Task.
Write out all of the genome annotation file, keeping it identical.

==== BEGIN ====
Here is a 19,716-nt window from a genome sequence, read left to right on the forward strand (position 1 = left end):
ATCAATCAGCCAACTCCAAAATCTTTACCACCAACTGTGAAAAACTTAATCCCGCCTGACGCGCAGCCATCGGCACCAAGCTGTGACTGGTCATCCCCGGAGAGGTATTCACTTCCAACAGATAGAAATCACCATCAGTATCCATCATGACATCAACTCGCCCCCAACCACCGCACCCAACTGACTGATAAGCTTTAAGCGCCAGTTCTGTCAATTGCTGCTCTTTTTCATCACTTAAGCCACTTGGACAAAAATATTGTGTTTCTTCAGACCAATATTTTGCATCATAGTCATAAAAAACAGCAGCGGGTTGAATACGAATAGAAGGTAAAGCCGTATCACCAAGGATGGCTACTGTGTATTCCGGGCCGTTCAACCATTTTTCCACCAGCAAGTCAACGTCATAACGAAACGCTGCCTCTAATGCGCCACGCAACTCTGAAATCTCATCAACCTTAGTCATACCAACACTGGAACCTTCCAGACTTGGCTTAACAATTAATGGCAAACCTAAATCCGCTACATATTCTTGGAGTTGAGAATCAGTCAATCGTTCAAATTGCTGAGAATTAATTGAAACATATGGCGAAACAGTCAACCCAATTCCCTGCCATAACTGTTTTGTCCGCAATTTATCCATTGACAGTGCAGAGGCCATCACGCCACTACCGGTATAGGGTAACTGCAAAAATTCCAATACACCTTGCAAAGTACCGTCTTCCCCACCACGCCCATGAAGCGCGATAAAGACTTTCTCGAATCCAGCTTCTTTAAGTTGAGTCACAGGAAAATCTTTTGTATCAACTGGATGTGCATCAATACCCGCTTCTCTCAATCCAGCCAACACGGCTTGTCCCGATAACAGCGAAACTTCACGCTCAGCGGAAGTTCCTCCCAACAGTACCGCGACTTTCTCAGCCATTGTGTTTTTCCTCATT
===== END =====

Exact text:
Here is a 19,716-nt window from a genome sequence, read left to right on the forward strand (position 1 = left end):
ATCAATCAGCCAACTCCAAAATCTTTACCACCAACTGTGAAAAACTTAATCCCGCCTGACGCGCAGCCATCGGCACCAAGCTGTGACTGGTCATCCCCGGAGAGGTATTCACTTCCAACAGATAGAAATCACCATCAGTATCCATCATGACATCAACTCGCCCCCAACCACCGCACCCAACTGACTGATAAGCTTTAAGCGCCAGTTCTGTCAATTGCTGCTCTTTTTCATCACTTAAGCCACTTGGACAAAAATATTGTGTTTCTTCAGACCAATATTTTGCATCATAGTCATAAAAAACAGCAGCGGGTTGAATACGAATAGAAGGTAAAGCCGTATCACCAAGGATGGCTACTGTGTATTCCGGGCCGTTCAACCATTTTTCCACCAGCAAGTCAACGTCATAACGAAACGCTGCCTCTAATGCGCCACGCAACTCTGAAATCTCATCAACCTTAGTCATACCAACACTGGAACCTTCCAGACTTGGCTTAACAATTAATGGCAAACCTAAATCCGCTACATATTCTTGGAGTTGAGAATCAGTCAATCGTTCAAATTGCTGAGAATTAATTGAAACATATGGCGAAACAGTCAACCCAATTCCCTGCCATAACTGTTTTGTCCGCAATTTATCCATTGACAGTGCAGAGGCCATCACGCCACTACCGGTATAGGGTAACTGCAAAAATTCCAATACACCTTGCAAAGTACCGTCTTCCCCACCACGCCCATGAAGCGCGATAAAGACTTTCTCGAATCCAGCTTCTTTAAGTTGAGTCACAGGAAAATCTTTTGTATCAACTGGATGTGCATCAATACCCGCTTCTCTCAATCCAGCCAACACGGCTTGTCCCGATAACAGCGAAACTTCACGCTCAGCGGAAGTTCCTCCCAACAGTACCGCGACTTTCTCAGCCATTGTGTTTTTCCTCATT